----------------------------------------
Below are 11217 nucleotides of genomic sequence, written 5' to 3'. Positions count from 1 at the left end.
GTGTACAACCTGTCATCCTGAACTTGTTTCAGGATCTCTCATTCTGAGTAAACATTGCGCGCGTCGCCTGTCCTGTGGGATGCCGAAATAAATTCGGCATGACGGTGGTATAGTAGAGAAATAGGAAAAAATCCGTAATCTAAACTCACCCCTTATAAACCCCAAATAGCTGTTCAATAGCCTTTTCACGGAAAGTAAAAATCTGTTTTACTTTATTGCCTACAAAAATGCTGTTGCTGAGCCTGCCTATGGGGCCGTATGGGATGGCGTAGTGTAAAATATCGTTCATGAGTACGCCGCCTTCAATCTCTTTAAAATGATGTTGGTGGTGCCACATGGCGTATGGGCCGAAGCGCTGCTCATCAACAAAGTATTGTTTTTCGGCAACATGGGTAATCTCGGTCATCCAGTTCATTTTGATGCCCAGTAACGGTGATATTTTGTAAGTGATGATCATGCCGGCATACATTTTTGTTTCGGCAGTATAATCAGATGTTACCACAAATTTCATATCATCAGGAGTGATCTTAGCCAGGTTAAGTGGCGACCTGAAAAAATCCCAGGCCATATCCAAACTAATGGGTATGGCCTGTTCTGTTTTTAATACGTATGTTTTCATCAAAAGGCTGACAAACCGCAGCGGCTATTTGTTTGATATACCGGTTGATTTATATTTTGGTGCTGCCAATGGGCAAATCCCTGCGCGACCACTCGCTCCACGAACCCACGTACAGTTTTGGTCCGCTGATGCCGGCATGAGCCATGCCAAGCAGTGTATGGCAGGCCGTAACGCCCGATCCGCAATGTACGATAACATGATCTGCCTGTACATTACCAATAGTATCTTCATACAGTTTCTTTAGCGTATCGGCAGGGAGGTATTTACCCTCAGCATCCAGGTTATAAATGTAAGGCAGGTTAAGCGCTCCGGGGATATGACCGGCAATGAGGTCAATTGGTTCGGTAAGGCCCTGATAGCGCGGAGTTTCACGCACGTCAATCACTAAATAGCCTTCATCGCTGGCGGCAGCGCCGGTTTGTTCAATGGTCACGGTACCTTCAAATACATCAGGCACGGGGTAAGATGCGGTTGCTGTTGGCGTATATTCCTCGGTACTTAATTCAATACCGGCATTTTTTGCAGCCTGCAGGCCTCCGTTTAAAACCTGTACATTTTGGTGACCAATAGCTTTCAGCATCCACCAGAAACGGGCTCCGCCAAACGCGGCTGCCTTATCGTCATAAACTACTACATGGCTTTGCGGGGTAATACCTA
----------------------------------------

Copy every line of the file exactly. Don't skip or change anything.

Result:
Below are 11217 nucleotides of genomic sequence, written 5' to 3'. Positions count from 1 at the left end.
GTGTACAACCTGTCATCCTGAACTTGTTTCAGGATCTCTCATTCTGAGTAAACATTGCGCGCGTCGCCTGTCCTGTGGGATGCCGAAATAAATTCGGCATGACGGTGGTATAGTAGAGAAATAGGAAAAAATCCGTAATCTAAACTCACCCCTTATAAACCCCAAATAGCTGTTCAATAGCCTTTTCACGGAAAGTAAAAATCTGTTTTACTTTATTGCCTACAAAAATGCTGTTGCTGAGCCTGCCTATGGGGCCGTATGGGATGGCGTAGTGTAAAATATCGTTCATGAGTACGCCGCCTTCAATCTCTTTAAAATGATGTTGGTGGTGCCACATGGCGTATGGGCCGAAGCGCTGCTCATCAACAAAGTATTGTTTTTCGGCAACATGGGTAATCTCGGTCATCCAGTTCATTTTGATGCCCAGTAACGGTGATATTTTGTAAGTGATGATCATGCCGGCATACATTTTTGTTTCGGCAGTATAATCAGATGTTACCACAAATTTCATATCATCAGGAGTGATCTTAGCCAGGTTAAGTGGCGACCTGAAAAAATCCCAGGCCATATCCAAACTAATGGGTATGGCCTGTTCTGTTTTTAATACGTATGTTTTCATCAAAAGGCTGACAAACCGCAGCGGCTATTTGTTTGATATACCGGTTGATTTATATTTTGGTGCTGCCAATGGGCAAATCCCTGCGCGACCACTCGCTCCACGAACCCACGTACAGTTTTGGTCCGCTGATGCCGGCATGAGCCATGCCAAGCAGTGTATGGCAGGCCGTAACGCCCGATCCGCAATGTACGATAACATGATCTGCCTGTACATTACCAATAGTATCTTCATACAGTTTCTTTAGCGTATCGGCAGGGAGGTATTTACCCTCAGCATCCAGGTTATAAATGTAAGGCAGGTTAAGCGCTCCGGGGATATGACCGGCAATGAGGTCAATTGGTTCGGTAAGGCCCTGATAGCGCGGAGTTTCACGCACGTCAATCACTAAATAGCCTTCATCGCTGGCGGCAGCGCCGGTTTGTTCAATGGTCACGGTACCTTCAAATACATCAGGCACGGGGTAAGATGCGGTTGCTGTTGGCGTATATTCCTCGGTACTTAATTCAATACCGGCATTTTTTGCAGCCTGCAGGCCTCCGTTTAAAACCTGTACATTTTGGTGACCAATAGCTTTCAGCATCCACCAGAAACGGGCTCCGCCAAACGCGGCTGCCTTATCGTCATAAACTACTACATGGCTTTGCGGGGTAATACCTA